There are no spoilers in this piece.
Except this: there's a Chewbacca and a Plastic Chicken gag. Yes, in a movie already over two and a half hours long - a bloated beast so mighty I was yawning and checking my watch during the final boss battle - the director sees fit to keep a gag involving a wookie getting guilty at roasting a bird.
It's symptomatic of a major Star Wars problem. Who is its audience? When Lucas tried reminding us all it was for kids in the prequels - you know which character I mean, folks - it was horrible. Why should it be any different now?
No-one in the cinema laughed. And it was a pretty full cinema. In part that's 'cos it's a crap gag. There were better. The "no-one's from nowhere" line was a rib-tickler, I admit, but that's because it's linguistic, not based on wide-eyed mini-penguins designed purely to shift mega-units of plastic tat.
I was twelve when Return of the Jedi came out. I loved it of course, but I remember even then a nagging sense that the Ewoks were rubbish. It begs the question: who are the mini-penguins and plastic chickens for? Not movie-savvie twelve year-olds, that's for sure.
So it's an OK instalment. Pretty good, even. But if you want to know why Rogue One stands head-and-shoulders above the rest of the franchise... well, among a thousand other reasons, I pick this one: no plastic chickens.
Over at Pick My Y.A., a killer stateside reading recommendation website, I was interviewed following Lifers' release in the US. Apologies for the picture. The guys over there have got hold of my staff photograph from back when I was teaching - and I'm a gurning monster in a supermarket suit. Anyway, during the interview I recommended, as authors always do, reading reading reading to become a better writer. I aim for 40 books a year, I said. And I do.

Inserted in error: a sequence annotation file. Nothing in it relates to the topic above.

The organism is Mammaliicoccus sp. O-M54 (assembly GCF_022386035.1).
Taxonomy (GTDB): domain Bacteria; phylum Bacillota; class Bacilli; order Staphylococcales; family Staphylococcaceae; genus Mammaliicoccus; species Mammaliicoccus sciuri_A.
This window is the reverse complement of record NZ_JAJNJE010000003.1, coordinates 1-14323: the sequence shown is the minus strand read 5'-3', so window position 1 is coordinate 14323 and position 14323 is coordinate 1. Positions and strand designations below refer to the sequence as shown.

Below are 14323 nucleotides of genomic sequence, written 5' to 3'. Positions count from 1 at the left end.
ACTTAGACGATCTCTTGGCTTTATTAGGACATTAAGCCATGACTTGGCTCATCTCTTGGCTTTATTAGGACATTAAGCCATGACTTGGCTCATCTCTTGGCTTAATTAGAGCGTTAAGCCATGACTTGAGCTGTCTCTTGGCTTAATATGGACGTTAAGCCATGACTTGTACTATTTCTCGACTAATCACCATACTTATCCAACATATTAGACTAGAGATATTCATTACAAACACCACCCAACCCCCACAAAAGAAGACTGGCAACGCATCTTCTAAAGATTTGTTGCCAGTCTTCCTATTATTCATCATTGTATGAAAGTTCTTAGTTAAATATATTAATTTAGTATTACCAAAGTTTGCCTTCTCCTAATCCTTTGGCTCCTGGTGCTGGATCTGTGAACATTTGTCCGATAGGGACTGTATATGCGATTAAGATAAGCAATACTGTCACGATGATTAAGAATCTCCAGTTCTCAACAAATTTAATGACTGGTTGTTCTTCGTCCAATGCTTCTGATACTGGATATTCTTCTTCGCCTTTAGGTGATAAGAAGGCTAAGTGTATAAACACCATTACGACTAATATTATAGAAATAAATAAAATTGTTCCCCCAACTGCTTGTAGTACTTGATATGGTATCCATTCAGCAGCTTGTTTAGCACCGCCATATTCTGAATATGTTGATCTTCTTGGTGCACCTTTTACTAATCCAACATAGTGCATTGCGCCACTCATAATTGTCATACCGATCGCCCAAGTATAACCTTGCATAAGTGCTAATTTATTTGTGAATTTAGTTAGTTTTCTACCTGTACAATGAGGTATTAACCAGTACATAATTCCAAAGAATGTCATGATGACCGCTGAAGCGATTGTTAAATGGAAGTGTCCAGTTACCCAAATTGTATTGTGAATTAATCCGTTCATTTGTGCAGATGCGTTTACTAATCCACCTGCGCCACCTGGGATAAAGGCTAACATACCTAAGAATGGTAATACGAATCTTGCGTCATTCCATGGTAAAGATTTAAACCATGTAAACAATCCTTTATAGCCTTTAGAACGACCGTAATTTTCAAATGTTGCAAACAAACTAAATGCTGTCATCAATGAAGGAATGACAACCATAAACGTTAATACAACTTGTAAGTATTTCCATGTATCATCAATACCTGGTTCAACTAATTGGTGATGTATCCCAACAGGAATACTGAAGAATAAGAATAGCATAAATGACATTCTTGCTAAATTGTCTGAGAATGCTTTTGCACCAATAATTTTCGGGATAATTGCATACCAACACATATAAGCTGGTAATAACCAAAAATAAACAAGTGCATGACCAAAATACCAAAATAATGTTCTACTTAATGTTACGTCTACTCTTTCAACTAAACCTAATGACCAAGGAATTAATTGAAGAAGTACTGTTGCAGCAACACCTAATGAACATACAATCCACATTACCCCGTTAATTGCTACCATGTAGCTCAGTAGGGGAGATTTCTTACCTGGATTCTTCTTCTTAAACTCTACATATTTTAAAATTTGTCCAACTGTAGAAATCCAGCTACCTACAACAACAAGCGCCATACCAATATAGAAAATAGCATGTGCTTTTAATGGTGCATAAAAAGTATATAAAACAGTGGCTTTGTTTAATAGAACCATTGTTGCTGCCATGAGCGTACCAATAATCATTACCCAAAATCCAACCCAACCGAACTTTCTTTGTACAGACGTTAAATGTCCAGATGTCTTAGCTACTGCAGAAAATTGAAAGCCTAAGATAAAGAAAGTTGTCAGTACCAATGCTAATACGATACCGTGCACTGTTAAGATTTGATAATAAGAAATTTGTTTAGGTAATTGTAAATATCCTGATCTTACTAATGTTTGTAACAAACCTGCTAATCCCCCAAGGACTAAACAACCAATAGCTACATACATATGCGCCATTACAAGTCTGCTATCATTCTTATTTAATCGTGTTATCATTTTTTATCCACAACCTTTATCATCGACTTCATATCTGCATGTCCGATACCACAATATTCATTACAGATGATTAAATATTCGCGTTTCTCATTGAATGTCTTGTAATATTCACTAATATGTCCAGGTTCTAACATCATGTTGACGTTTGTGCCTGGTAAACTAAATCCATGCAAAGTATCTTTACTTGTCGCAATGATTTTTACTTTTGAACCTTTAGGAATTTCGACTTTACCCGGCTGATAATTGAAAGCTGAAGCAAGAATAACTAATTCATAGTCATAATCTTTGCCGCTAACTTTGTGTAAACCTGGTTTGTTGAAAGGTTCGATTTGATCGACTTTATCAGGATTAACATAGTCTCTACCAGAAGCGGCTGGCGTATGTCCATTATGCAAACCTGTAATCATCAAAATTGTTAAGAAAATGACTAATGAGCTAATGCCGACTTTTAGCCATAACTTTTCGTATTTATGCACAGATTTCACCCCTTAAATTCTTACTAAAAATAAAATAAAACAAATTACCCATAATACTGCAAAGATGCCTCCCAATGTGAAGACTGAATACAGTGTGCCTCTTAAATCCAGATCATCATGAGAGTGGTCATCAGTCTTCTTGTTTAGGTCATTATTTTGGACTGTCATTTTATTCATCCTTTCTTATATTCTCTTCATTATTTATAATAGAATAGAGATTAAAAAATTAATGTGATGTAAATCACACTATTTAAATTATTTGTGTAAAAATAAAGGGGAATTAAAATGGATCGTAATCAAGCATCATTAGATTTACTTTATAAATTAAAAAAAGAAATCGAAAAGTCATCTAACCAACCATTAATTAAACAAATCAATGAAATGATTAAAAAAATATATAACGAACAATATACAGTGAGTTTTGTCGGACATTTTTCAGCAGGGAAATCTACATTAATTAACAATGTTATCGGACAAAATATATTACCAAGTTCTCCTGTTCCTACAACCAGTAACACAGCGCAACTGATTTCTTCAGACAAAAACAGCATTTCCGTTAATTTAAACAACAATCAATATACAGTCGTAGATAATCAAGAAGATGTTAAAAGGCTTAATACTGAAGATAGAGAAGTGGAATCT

This year, though, has made me plan a change of policy for 2018. Here's why. I started in January of 2017 with:
Fellside by M.R. Carey
Finders Keepers by Steven King and
Ways to See a Ghost by Emily Diamand.
In February I did:
The Ocean at the End of the Lane by Neil Gaiman and
Revelation by C J Sansom
The Trespasser by Tana French
The Midwich Cuckoos by John Wyndham
Shadow and Bone by Leigh Bardugo and
Different Seasons by Steven King (the first time I'd read four stories I know well together in sequence.)
Velocity by Chris Wooding
I Saw a Man by Owen Shears and
So You've Been Publicly Shamed by Jon Ronson.
You get the picture. It was clear I was falling behind schedule. I didn't want to miss my target. I started choosing shorter books. Thus November, which was:
The Adversary by Emmanuel Carriere
Thin Air by Michelle Paver
Star Wars Moving Target by Castelluci and Fry
Set in Stone by Robert Goddard.
Sitting on my shelf is The Fireman by Joe Hill. I'm desperate to get started, but I can't tackle it. It'll take me a month. I want to re-read The Stand too. I fancy some of Brandon Sanderson's epic fantasy. Chris Wooding's Ember Blade as well.
So 2018 is gonna be the year of BIG BOOKS. Reading target suspended temporarily while I tackle the longest stories I can find. Just FYI.
Oh, and my fave book this year? Paver's Thin Air, a wonderfully spooky spine-chiller set on the roof of the world. Stupendous stuff, sparsely written, vivid and frightening. You'll be pleased to hear its rating on Goodreads is 3.9, a score so important I've written a whole blog about it...